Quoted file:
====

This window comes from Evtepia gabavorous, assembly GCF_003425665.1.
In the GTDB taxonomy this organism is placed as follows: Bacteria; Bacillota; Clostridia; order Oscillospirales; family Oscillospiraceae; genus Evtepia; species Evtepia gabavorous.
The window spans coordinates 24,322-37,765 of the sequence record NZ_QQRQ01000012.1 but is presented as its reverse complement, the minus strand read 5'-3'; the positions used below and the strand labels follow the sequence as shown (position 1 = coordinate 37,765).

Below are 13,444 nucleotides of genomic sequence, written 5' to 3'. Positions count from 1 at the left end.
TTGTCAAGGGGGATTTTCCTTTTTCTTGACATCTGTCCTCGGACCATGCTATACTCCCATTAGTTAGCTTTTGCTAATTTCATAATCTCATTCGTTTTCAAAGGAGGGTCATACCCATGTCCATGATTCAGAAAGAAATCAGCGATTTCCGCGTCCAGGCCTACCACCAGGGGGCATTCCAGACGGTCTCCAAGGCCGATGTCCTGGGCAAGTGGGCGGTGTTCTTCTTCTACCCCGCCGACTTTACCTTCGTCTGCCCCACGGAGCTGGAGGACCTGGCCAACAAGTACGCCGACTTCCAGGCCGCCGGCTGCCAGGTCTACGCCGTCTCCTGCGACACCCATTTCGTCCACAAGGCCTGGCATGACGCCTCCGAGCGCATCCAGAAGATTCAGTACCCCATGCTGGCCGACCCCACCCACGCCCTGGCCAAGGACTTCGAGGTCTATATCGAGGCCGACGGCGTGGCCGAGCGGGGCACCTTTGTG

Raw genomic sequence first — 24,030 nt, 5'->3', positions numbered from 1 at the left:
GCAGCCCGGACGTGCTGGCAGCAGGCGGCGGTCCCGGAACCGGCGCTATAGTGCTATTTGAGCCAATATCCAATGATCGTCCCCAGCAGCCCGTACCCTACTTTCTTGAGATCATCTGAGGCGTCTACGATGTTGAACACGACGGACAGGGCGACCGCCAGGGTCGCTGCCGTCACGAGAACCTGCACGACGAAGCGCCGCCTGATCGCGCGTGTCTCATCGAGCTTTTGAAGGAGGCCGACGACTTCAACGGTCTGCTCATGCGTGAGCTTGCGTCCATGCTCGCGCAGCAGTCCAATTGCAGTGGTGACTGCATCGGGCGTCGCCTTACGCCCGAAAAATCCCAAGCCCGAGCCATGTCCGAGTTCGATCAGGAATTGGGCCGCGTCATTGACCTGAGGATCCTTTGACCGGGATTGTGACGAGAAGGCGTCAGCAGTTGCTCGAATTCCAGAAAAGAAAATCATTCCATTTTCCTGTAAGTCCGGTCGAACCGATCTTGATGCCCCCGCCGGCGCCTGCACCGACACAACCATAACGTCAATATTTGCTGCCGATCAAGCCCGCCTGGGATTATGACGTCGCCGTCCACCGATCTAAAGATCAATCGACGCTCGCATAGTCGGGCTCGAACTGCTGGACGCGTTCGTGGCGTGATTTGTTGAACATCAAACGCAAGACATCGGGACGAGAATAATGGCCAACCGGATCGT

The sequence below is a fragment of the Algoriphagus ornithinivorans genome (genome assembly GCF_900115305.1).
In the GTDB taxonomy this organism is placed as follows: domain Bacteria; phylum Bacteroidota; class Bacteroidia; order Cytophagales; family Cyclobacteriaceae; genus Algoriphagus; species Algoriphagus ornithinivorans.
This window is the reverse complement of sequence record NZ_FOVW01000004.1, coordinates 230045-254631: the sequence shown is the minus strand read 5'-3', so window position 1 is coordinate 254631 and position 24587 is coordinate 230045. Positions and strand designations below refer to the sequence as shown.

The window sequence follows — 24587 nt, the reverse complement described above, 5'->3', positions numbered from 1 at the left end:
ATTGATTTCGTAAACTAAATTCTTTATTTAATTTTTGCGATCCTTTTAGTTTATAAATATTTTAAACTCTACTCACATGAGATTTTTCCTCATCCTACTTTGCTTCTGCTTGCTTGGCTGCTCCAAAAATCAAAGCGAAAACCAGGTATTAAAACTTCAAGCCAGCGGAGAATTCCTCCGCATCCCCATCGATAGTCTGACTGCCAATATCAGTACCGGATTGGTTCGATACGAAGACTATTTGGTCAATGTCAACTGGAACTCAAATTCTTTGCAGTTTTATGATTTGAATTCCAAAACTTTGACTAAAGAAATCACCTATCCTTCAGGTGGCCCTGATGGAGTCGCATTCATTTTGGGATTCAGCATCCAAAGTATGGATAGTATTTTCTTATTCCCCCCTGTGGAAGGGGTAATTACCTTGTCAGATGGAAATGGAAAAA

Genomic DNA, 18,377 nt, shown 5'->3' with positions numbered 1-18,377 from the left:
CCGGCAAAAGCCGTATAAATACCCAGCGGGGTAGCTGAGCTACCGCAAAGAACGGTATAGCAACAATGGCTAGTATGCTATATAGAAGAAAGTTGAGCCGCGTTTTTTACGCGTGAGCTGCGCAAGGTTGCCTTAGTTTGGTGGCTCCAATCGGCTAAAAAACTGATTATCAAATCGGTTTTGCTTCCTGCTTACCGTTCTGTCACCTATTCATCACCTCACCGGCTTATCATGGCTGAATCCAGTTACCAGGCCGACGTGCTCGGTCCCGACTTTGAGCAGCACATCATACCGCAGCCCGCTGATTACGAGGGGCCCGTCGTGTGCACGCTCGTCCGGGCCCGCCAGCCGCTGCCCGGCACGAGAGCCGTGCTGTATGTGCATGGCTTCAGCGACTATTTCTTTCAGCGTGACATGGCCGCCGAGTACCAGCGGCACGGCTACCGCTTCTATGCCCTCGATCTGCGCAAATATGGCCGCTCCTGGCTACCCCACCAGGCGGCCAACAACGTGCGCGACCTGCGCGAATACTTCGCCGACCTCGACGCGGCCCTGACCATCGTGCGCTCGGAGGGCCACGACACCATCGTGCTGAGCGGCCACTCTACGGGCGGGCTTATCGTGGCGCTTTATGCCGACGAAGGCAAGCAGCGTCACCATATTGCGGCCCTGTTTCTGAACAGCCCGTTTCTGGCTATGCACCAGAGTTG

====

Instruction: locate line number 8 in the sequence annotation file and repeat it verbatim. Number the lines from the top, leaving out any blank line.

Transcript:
The sequence below is a fragment of the Algoriphagus ornithinivorans genome (genome assembly GCF_900115305.1).